One of the biggest icebergs ever recorded has just broken away from Antarctica.
The giant block is estimated to cover an area of roughly 6,000 sq km; that’s about a quarter the size of Wales.
An US satellite observed the berg on Wednesday while passing over a region known as the Larsen C Ice Shelf.
Scientists were expecting it. They’d been following the development of a large crack in Larsen’s ice for more than a decade.
The rift’s propagation had accelerated since 2014, making an imminent calving ever more likely.
The more than 200m-thick tabular berg will not move very far, very fast in the short term. But it will need to be monitored. Currents and winds might eventually push it north of the Antarctic where it could become a hazard to shipping.
An infrared sensor on the American space agency’s Aqua satellite spied clear water in the rift between the shelf and the berg on Wednesday. The water is warmer relative to the surrounding ice and air – both of which are sub-zero.
“The rift was barely visible in these data in recent weeks, but the signature is so clear now that it must have opened considerably along its whole length,” explained Prof Adrian Luckman, whose Project Midas at Swansea University has followed the berg’s evolution most closely.
The event was confirmed by other spacecraft such as Europe’s Sentinel-1 satellite-radar system.
How does it compare with past bergs?
The new Larsen berg is probably in the top 10 biggest ever recorded.
The largest observed in the satellite era was an object called B-15. It came away from the Ross Ice Shelf in 2000 and measured some 11,000 sq km. Six years later, fragments of this super-berg still persisted and passed by New Zealand.
In 1956, it was reported that a US Navy icebreaker had encountered an object of roughly 32,000 sq km. That is bigger than Belgium. Unfortunately, there were no satellites at the time to follow up and verify the observation.
It has been known also for the Larsen C Ice Shelf itself to spawn bigger bergs. An object measuring some 9,000 sq km came away in 1986. Many of Larsen’s progeny can get wound up in a gyre in the Weddell sea or can be despatched north on currents into the Southern Ocean, and even into the South Atlantic.
A good number of bergs from this sector can end up being caught on the shallow continental shelf around the British overseas territory of South Georgia where they gradually wither away.
What is the significance of the calving?
In and of itself, probably very little. The Larsen C shelf is a mass of floating ice formed by glaciers that have flowed down off the eastern side of the Antarctic Peninsula into the ocean. On entering the water, their buoyant fronts lift up and join together to make a single protrusion.
The calving of bergs at the forward edge of the shelf is a very natural behaviour. The shelf likes to maintain an equilibrium and the ejection of bergs is one way it balances the accumulation of mass from snowfall and the input of more ice from the feeding glaciers on land.
That said, scientists think Larsen C is now at its smallest extent since the end of the last ice age some 11,700 years ago, and about 10 other shelves further to the north along the Peninsula have either collapsed or greatly retreated in recent decades.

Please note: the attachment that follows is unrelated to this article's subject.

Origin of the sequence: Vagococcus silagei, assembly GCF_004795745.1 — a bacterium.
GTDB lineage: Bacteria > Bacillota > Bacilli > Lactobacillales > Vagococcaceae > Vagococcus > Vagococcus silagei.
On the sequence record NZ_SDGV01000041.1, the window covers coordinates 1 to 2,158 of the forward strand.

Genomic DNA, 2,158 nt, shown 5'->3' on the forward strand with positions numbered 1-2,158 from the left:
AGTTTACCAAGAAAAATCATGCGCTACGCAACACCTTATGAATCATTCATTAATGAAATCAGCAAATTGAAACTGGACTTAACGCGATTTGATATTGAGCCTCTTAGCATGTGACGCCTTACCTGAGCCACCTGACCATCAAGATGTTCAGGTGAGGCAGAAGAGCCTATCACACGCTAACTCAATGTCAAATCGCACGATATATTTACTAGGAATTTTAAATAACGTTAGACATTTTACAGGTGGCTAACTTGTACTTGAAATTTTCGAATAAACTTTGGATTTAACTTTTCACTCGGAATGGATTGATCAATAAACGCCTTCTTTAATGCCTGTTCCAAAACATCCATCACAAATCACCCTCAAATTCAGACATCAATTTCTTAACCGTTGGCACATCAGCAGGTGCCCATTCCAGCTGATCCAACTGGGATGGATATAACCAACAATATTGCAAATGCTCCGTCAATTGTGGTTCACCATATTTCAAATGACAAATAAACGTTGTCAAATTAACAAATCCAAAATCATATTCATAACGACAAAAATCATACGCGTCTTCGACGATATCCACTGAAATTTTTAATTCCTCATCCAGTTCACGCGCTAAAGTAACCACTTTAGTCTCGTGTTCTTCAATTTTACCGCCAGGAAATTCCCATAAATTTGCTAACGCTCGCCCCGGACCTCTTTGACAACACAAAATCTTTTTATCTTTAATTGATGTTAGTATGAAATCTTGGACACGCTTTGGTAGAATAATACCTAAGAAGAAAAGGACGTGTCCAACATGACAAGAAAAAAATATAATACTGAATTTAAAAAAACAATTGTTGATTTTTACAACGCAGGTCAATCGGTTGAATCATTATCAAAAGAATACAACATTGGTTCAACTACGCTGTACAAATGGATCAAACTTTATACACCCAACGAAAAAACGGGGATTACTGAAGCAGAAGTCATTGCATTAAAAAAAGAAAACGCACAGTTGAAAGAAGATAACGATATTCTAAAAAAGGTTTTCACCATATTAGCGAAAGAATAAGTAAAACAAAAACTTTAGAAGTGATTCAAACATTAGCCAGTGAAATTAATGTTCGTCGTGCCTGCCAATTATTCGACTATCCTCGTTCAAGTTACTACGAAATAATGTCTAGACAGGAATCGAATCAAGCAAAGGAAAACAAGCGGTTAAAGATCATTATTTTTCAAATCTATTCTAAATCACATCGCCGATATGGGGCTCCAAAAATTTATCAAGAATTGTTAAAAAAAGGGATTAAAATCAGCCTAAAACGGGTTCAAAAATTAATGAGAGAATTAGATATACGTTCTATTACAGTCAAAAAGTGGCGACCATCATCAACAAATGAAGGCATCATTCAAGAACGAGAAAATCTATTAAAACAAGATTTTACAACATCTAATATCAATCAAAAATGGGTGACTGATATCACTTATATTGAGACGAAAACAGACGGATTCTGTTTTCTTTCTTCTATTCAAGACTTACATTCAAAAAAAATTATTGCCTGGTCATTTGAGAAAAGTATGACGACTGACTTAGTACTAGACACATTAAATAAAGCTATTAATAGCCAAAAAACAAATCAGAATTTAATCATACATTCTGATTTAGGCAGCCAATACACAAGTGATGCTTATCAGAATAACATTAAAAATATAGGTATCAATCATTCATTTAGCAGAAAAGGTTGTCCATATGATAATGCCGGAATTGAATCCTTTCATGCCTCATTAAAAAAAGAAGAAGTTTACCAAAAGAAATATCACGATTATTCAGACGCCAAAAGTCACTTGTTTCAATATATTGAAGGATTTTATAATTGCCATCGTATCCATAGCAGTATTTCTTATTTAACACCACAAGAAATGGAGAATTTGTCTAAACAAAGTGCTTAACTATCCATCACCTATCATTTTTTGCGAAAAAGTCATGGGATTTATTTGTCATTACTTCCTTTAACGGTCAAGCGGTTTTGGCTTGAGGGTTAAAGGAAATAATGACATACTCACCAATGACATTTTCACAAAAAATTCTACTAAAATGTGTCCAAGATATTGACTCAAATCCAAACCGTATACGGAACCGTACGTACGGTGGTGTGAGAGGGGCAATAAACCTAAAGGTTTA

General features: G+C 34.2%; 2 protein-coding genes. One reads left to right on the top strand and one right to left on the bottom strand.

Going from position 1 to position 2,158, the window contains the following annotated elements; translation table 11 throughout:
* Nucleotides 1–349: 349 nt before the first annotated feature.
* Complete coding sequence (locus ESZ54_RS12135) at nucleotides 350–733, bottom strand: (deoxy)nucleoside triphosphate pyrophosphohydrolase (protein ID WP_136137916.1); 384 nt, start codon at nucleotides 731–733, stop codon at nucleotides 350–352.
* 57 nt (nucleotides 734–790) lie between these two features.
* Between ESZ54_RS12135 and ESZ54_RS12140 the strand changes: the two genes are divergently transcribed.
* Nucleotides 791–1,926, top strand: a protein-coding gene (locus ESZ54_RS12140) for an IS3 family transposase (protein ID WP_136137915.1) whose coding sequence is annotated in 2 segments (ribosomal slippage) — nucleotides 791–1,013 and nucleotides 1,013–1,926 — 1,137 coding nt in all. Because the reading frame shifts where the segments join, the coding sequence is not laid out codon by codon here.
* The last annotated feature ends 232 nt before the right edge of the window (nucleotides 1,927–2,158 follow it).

The two nearby, smaller shelves, Larsen A and Larsen B, disintegrated around the turn of the century; and a warming climate very probably had a role in their demise.
But Larsen C today does not look like its siblings. Prof Helen Fricker, from the Scripps Institution of Oceanography, told BBC News: “The signs we saw at Larsen A and B – we’re not seeing yet. The thinning we saw for Larsen A and B – we’re not seeing. And we’re not seeing any evidence for large volumes of surface meltwater on the order of what you would need to hydro-fracture the ice shelf.
“Most glaciologists are not particularly alarmed by what’s going on at Larsen C, yet. It’s business as usual.”
Researchers will be looking to see how the shelf responds in the coming years, to see how well it maintains a stable configuration, and if its calving rate changes.
There was some keen interest a while back when the crack, which spread across the shelf from a pinning point known as the Gipps Ice Rise, looked as though it might sweep around behind another such anchor called the Bawden Ice Rise. Had that happened, it could have prompted a significant speed-up in the shelf’s seaward movement once the berg came off.
As it is, scientists are not now expecting a big change in the speed of the ice.
One fascinating focus for future study will be a strip of “warm”, malleable ice that runs east-west through the shelf, reaching the ocean edge about 100km north from the Gipps Ice Rise. This strip is referred to as the Joerg suture zone. There is a large queue of cracks held behind it.
“Calving of the iceberg is not likely itself to make the existing cracks at the Joerg Peninsula suture zone more likely to jump across this boundary,” observed Chris Borstad, from the University Centre in Svalbard (UNIS).
“At this stage we really don’t know whether there is some larger-scale process that might be weakening this zone, like ocean melting at the base of the shelf, or whether the current rift was just a random or episodic event that was bound to happen at some point.
“We know that rifts like this periodically propagate and cause large tabular icebergs to break from ice shelves, even in the absence of any climate-driven changes.
“I am working with a number of colleagues to design field experiments on Larsen C to answer this specific question (by measuring the properties of the Joerg suture zone directly). But until we get down there and take some more measurements we can only speculate.”
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